On Thursday, the drug industry has made a huge step in its search for producing a female equivalent of Viagra after government specialists recommended the approval of a pill that can boost sexual craving in women.

This is the first time that this kind of authorization is made. This one also came with some safety reservations, and this is due that the pill has side effects that include fainting, low blood pressure, and fatigue.

The voting made by the board of Food and Drug Administration consultants resulted in 18 to 6, favoring Sprout Pharmaceutical’s daily drug, “flibanserin”, with the order of developing a scheme to handle its risks.

The condition imposed to the company doesn’t affect that is a major victory for the pharmaceutical. The drug which is being called as the “female Viagra,” and for years it’s been surrounded by concerns about its safety issues and if it is truly effective.

Since 2010, the FDA has already rejected twice the pills. And five years ago, a similar board of FDA consultants voted against this drug.

Though Thursday’s vote results are not conclusive, the FDA tends to listen the advice of its consultants. Is expected that an official decision will be made in August.

FDA’s specialists recognized that flibanserin’s side effects are weak, and also there’s a need for drugs that can treat female sexual issues that can have the approval of the FDA.

“These are very modest results,” Dr. Julia Heiman of the Kinsey Institute at Indiana University explained. “But on the other hand, even modest results can make a lot of difference when you’re at a certain point in the clinical problem.”

During the test phase, women who used flibaserin stated that they felt between 0.5 and 1 more sexually satisfactory episodes per month, in comparison with women who take the placebo. On questions related to measuring the level of desire, women who take flibaserin recorded a higher level, as also a lower level of stress.

Flibaserin was originally meant to work as an antidepressant, the pill which work on serotonin and other brain chemicals related to pleasure ended to be repurposed to work as a libido drug after women noticed that their sexual satisfaction had increased.

This project has become the latest effort of the drug industry in addressing women’s sexual issues through the use of brain chemistry, attempting to trigger the sexual interest.

Since the highly acclaimed Pfizer’s Viagra appeared in the market during 1998, many studies and therapies have been focused on the so-called female sexual dysfunction, a term that covers several problems related to orgasm, arousal and libido. These kinds of issues in women have been resilient to drugs that work on blood flow, hormones, and many other biological functions.

Experts showed their concerns about the safety issues with the pill, specifically fainting and low blood pressure. These complications increased in persons who combined flibanserin with alcohol and other common medications, including also antifungal medicines. A research studied how the drug interact with alcohol in a small group of 25 patients.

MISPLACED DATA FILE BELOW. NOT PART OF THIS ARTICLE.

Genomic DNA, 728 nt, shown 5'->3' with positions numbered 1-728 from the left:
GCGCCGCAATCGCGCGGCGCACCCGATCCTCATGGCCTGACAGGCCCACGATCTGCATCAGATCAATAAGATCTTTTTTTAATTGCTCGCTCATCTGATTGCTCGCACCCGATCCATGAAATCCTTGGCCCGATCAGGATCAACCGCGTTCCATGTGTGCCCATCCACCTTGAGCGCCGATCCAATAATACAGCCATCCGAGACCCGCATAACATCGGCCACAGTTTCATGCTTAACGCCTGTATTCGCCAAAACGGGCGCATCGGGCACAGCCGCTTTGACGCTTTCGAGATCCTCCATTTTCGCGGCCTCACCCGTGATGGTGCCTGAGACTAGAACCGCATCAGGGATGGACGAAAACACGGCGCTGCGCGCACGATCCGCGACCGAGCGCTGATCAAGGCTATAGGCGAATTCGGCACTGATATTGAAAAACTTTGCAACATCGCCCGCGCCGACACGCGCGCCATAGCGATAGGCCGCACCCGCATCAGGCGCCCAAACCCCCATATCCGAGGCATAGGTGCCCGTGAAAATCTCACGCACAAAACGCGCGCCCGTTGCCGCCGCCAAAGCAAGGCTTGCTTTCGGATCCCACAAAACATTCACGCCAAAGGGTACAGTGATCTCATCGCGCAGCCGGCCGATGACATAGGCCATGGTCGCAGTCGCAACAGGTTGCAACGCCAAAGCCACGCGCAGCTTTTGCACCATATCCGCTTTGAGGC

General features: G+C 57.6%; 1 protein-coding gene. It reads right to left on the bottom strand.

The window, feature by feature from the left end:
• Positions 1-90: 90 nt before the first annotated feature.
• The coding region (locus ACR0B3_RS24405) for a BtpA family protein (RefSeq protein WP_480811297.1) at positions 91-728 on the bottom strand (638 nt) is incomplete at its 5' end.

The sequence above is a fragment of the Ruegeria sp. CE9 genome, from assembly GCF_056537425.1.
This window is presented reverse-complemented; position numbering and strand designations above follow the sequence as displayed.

“We really know almost nothing about the actual clinical effects of using this product together with alcohol,” explained Dr. Tobias Gerhard of Rutgers University. “We have some indication that there is clearly a concern from very small studies.”

Consultants said that the risks of combining the drug with other medicines and alcohol should be appear on the label as a warning sign. According to experts, the Pharmaceutical must educate the prescribers about these issues as also conduct follow-up researches.

Over 30 public spokesmen asked the panel of specialists to support flibanserin, which include different patients from the company’s studies.

“I want to want my husband, it is that simple,” said Amanda Parrish, a mother of four from Nashville Tenn. “For us, flibanserin is a relationship-saving and life-changing drug.”

By the other hand, others have discussed that the FDA has preferred to back therapies for erectile dysfunction drugs for men instead of therapies for women. Different drug-makers, including Sprout Pharmaceuticals, have been in the eye of the claiming that they are part of an insistent lobbying campaign, which is named “Even the Score.”

Sprout’s critics have condemned that lobbying campaign and supporting FDA’s previous negatives.

“To approve this drug would set the worst kind of precedent: that companies that spend enough money can force the FDA to approve useless and dangerous drugs,” explained Dr. Adriane Fugh-Berman of Georgetown University.

If the drug is approved, it would be prescribed for premenopausal women with hypoactive sexual desire disorder, the term used to describe lacking of sexual desire that can cause emotional distress. Before prescribing it, the doctor must rule out different alternate causes. After this they must make a diagnose for the condition, including mood disorders, relationship problems and depression.

Photo Attribution: By The U.S. Food and Drug Administration (FDA Sign & Bldg 21 at Entrance) [Public domain], via Wikimedia Commons

Leave a comment

Your email address will not be published. Required fields are marked *